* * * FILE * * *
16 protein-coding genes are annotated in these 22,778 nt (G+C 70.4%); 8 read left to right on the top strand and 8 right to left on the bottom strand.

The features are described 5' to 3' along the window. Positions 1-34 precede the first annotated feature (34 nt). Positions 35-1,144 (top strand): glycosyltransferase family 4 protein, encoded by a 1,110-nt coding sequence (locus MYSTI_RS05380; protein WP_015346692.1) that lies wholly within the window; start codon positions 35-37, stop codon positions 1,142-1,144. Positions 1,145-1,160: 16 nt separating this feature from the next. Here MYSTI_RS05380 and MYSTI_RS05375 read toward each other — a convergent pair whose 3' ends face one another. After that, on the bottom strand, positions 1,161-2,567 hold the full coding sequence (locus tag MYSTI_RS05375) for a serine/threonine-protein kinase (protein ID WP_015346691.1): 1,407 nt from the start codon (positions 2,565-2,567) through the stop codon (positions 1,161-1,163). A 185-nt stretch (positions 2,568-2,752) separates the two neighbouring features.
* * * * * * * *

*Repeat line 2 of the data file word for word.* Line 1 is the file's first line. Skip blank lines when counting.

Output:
The features are described 5' to 3' along the window. Positions 1-34 precede the first annotated feature (34 nt). Positions 35-1,144 (top strand): glycosyltransferase family 4 protein, encoded by a 1,110-nt coding sequence (locus MYSTI_RS05380; protein WP_015346692.1) that lies wholly within the window; start codon positions 35-37, stop codon positions 1,142-1,144. Positions 1,145-1,160: 16 nt separating this feature from the next. Here MYSTI_RS05380 and MYSTI_RS05375 read toward each other — a convergent pair whose 3' ends face one another. After that, on the bottom strand, positions 1,161-2,567 hold the full coding sequence (locus tag MYSTI_RS05375) for a serine/threonine-protein kinase (protein ID WP_015346691.1): 1,407 nt from the start codon (positions 2,565-2,567) through the stop codon (positions 1,161-1,163). A 185-nt stretch (positions 2,568-2,752) separates the two neighbouring features.